relations on the whole with Germany, the land of her mother's and
husband's birth, were very friendly.
Palmerston, Henry John Temple, Third Viscount
Foreign Secretary of Britain early in Victoria's
reign and Whig Prime Minister in the mid-1850s and early 1860s.
He was the chief architect of Victorian foreign policy, as well
as a firm moderating influence on the liberal politics of his fellow
Whigs in Parliament, before his death in 1865 .
Prince Albert of Saxe-Coburg Gotha
Husband and Prince Consort of Queen Victoria, and
father of her nine children. He was German by birth, a cousin of
the Queen's, and married her in 1840. Victoria and Albert were
devoted to eachother, and Albert was her most important adviser
on all matters until his untimely death at the age of forty-two
in 1861. He was remembered especially for organizing the Great
Exhibition of 1850.
Prince Edward, Duke of Kent
Fourth son of King George III of Great Britain and
Ireland, father of Queen Victoria. He led a disreputable life before
marrying Victoire of Saxe-Coburg in 1818, and died only seven months
after the birth of his only daughter, who was destined to be Queen.
Princess Royal Victoria
Born in late 1840, the firstborn of Victoria's nine
children, and future bride of the German Emperor Friedrich III.
Pretty, intelligent, and talented, she was very close to her mother
and she may have been the Queen's favorite child, often outshining her
younger brother Edward.
Sir John Conroy
Comptroller of Victoire of Saxe-Coburg's household
at the palace of Kensington while the future Queen Victoria was
growing up. He was alleged to be a lover of Victoire's, though
the rumors were never substantiated. he is most known for attempting
to make himself young Victoria's regent, or power behind the scenes,
during her teen years, involving the household at Kensington in
several feuds with that of King William IV's court. Victoria stood
fast against his attempts to influence her, and shook off his power quickly
upon succession to the throne.
Victoire of Saxe-Coburg
German princess, widow of Prince Charles Emich of
Leiningen, later Duchess of Kent, and mother of Queen Victoria.
She married Prince Edward, Duke of Kent in 1818, giving birth to Victoria,
her third and last child in May 1819. Her relationship with her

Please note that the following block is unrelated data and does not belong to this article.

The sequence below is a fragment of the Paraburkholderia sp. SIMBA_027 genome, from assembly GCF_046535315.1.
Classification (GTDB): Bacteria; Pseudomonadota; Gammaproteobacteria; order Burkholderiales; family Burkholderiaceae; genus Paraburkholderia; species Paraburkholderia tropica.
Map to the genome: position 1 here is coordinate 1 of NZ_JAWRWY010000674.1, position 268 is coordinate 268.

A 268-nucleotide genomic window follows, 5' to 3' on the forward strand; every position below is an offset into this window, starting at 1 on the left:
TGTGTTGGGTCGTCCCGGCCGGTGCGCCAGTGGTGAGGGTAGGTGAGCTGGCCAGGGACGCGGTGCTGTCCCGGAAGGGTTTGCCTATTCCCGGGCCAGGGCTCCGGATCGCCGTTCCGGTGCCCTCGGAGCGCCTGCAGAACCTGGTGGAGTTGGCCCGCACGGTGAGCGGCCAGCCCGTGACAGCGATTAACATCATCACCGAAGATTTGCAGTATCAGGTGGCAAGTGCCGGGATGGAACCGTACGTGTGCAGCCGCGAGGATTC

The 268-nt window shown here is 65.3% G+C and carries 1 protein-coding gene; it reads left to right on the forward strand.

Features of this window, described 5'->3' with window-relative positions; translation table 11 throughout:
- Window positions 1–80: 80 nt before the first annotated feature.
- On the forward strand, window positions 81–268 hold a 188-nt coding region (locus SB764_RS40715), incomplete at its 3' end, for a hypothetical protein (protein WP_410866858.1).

royal daughter was rocky; after Victoria's accession to the throne,
Victoire exercised little if any influence over the young queen.
April 29, 1819, Queen of Great Britain and Ireland from 1837 to
her death in 1901. Named Empress of India in 1876, she came to
transform the institution of the British monarchy into its modern form,
came to be beloved by her people in the later decades of her reign,
and was nicknamed the "Grandmother of Europe," in part because
her nine children had married into many European royal families.
Great Liberal Prime Minister from 1868 to 1874 and
again from 1880 to 1885. Very democratic in his politics, he was
responsible for the Third Reform Bill and also made many political
enemies for supporting Home Rule for Ireland. Victoria disliked him
with a passion.
Boer War -
1899–1902 conflict between British forces and descendents
of Dutch settlers in the country later known as South Africa. The war
was brutal, drawn- out, and opposed by many quarters in Britain
and abroad, casting the one great, dark shadow over the otherwise
happy end of Victoria's long reign as the British Queen and Empress.
Crimean War -
1853–1856, a war fought by Great Britain and Turkey against Russia,
which had aggressively moved in on Turkish lands in the Balkans
in 1853. The war was strongly supported and encouraged by the British
people, but was noted for its many blunders, including the famous
Charge of the Light Brigade, when 600 soldiers charged into sure
death after misinterpreting their orders.
Diamond Jubilee -
1897 celebration marking the sixtieth anniversary of
Victoria's succession as Queen.
Golden Jubilee -
1887 celebration marking the fiftieth anniversary of
Victoria's succession as Queen.
Great Exhibition -
Organized by Prince Albert in 1851, a gathering of thousands
of scientists, inventors, and artists from around the globe showcasing
the cutting-edge technological advancements of the mid-nineteenth
1857–1858 rebellion by the people of India against the
rule of British east India Company. The rebellion was crushed by
British troops and marked the transition to direct rule over India
by the British government.
Second Reform Bill -
1867 bill introduced by Benjamin Disraeli that expanded
the electorate by reducing property requirements for voting. Better-to-do
artisand and middle- class people were primarily affected, though
the bill was originally intended to affect the greater population
of working class people.
Third Reform Bill -
1884 bill passed by Gladstone's parliament which expanded
the voting franchise to poorer agricultural workers and laborers
in British towns and cities.
Treaty of Berlin -
1878 treaty that avoided another British war with Russia,
whose troops had moved in on the Balkan territories of Turkey.
The treaty restored Turkish power to the Balkans and also handed Bosnia
and Herzegovina to the Austro-Hungarians. Benjamin Disraeli was
one of the treaty's main architects.